Conventional vaccine messages miss the mark
Promotional campaigns designed to increase vaccine uptake are often ineffective, according to a new study in eight European countries. Some initiatives which highlight the benefits of immunisation may even be counterproductive, say scientists.
Researchers at the Technical University of Munich worked with colleagues at the University of Trento and the London School of Economics and Political Science to test the impact of vaccination campaigns in Bulgaria, France, Germany, Italy, Poland, Spain, Sweden and the UK.
During the intensive phase of the Covid-19 vaccination campaigns in mid-2021, more than 10,000 unvaccinated adults were initially provided with general online information on the available vaccines. Then they received one of three messages combining text and images or were assigned to a control group.
- Message 1 highlighted the efficacy of the available vaccines in reducing the risk of serious illness and death through Covid-19.
- Message 2 stressed the advantages of having a vaccination certificate, especially for travel.
- Message 3 presented the prospect of leisure-time activities without restrictions, for example restaurant and cinema visits, access to fitness studios and attendance at concerts.
The participants were then asked whether they intended to be vaccinated against Covid-19 if given the opportunity during the following week.
The study, published in Science Advances, shows that the tested messages would be effective in boosting vaccination quotas only in Germany and, to a lesser extent, in the UK. In Germany willingness to vaccinate was significantly higher in the three groups than in the control group.
In the UK, readiness to vaccinate was higher only when the message stressed the benefits of a vaccination certificate. In all other countries the messages were ineffective – or even produced results opposite to those intended: people in Spain and Italy, when informed of the reduced risk of illness through vaccines, were less likely to seek vaccination than the corresponding control groups.
The researchers suggest health literacy may play an important role in how messages are received by audiences. Using data mining methods, the research team was able to carry out detailed analysis of various associations between the message effectiveness and sociodemographic characteristics as well as the following factors: citizens’ trust in their government, their literacy with regard to healthcare issues, and the share of the population who believe in certain conspiracy theories. The scientists used existing surveys to obtain data on these factors (which are not to be seen as monocausal) for the various countries.
For all messages, the likelihood of achieving the desired effect was reduced in a country when the health literacy of the population was low. ‘This result surprised us,’ says Matteo M. Galizzi, a professor of behavioural science at the London School of Economics and Political Science. ‘We had thought that understandable and clearly visualized information on Covid-19 would lead to an improved understanding of the disease among people with little prior knowledge and thus to a greater vaccination willingness.’ In contrast, the study confirmed that citizens’ trust in their own government would have a positive effect on vaccination intention.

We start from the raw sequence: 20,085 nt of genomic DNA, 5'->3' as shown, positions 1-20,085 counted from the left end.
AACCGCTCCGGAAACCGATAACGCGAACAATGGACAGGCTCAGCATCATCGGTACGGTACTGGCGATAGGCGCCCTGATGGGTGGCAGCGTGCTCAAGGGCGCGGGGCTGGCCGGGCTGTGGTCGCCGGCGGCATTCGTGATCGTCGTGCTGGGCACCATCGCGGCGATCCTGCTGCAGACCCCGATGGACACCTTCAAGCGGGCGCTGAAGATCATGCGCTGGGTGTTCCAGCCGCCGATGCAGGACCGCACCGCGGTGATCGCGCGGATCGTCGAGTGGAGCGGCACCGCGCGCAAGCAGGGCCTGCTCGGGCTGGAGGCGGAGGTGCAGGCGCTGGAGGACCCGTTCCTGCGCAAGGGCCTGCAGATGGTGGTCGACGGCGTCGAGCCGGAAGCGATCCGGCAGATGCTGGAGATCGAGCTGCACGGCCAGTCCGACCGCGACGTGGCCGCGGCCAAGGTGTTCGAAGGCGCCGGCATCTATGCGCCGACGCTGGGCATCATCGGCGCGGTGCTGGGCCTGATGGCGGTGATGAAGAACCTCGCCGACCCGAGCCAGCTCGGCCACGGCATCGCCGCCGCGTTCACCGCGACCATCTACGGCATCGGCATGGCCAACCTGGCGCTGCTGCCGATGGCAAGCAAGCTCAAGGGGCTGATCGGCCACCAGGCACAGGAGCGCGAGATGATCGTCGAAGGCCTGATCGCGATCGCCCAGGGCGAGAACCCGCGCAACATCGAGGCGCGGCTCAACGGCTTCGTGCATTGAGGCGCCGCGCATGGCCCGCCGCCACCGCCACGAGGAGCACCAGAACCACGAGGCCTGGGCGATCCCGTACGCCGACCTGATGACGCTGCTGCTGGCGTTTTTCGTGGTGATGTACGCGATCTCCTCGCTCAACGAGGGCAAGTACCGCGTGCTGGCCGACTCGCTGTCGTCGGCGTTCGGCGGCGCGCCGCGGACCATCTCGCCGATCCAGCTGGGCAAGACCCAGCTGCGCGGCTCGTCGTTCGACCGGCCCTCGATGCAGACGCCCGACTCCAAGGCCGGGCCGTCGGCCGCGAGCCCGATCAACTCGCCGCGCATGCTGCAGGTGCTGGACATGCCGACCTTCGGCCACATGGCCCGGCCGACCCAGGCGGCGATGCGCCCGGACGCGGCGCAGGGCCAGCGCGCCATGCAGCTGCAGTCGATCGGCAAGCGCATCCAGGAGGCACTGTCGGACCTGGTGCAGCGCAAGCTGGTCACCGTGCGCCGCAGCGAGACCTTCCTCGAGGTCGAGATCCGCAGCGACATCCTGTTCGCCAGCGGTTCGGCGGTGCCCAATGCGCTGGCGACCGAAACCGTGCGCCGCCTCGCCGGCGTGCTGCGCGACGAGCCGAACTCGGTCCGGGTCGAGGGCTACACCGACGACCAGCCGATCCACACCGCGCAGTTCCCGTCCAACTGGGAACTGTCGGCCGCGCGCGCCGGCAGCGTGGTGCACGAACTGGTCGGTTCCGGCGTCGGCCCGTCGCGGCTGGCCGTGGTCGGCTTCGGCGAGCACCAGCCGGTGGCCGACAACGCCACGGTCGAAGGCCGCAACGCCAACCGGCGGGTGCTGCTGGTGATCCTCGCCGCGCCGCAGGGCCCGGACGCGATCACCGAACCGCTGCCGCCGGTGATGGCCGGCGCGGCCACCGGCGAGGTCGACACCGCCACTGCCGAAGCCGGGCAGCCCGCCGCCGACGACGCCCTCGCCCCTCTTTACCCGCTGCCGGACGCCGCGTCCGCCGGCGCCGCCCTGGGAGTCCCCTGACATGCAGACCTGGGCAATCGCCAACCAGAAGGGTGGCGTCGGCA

Where there was relatively high prevalence of conspiracy theories, neither the message on health benefits nor that on the prospect of future leisure-time options produced significant successes. ‘The analysis shows that this strong disinformation can also explain the negative impact of health information in Spain and Italy,’ says Prof Giuseppe A. Veltri, University of Trento.
The researchers saw differences between socio-economic groups. For example, men with low levels of educational attainment were more often convinced by the two messages highlighting advantages in everyday life and leisure time than men with the same profile in the control group. Among these men there was also a very pronounced effect in countries with a high level of trust in the government and low prevalence of conspiracy theories. Older people tended to be less receptive to all of the messages.
‘During the pandemic, people often looked at other countries to see what was working better or worse. Our study showed that such comparisons have limited usefulness,’ says Prof. Tim Büthe, Chair of International Relations at TUM. ‘A more promising approach is to investigate the existing conditions in every country and then adapt the policy measures and communication strategies accordingly. Policy makers can use our findings to inform messaging for upcoming Covid-19 booster campaigns.’
Janina Steinert, a professor of global health at TUM, who headed the study, said: ‘Messages encouraging people to get vaccinated should target the various groups more closely, both in terms of content and how they are communicated, for example via certain social media channels or with gender-based or age group-specific advertising. Where the public lacks trust in the government, individuals seen as role models by certain socio-economic groups can be chosen as communicators.’
In the long term, all countries should develop their citizens’ health literacy to improve the effectiveness of future vaccination campaigns, she added.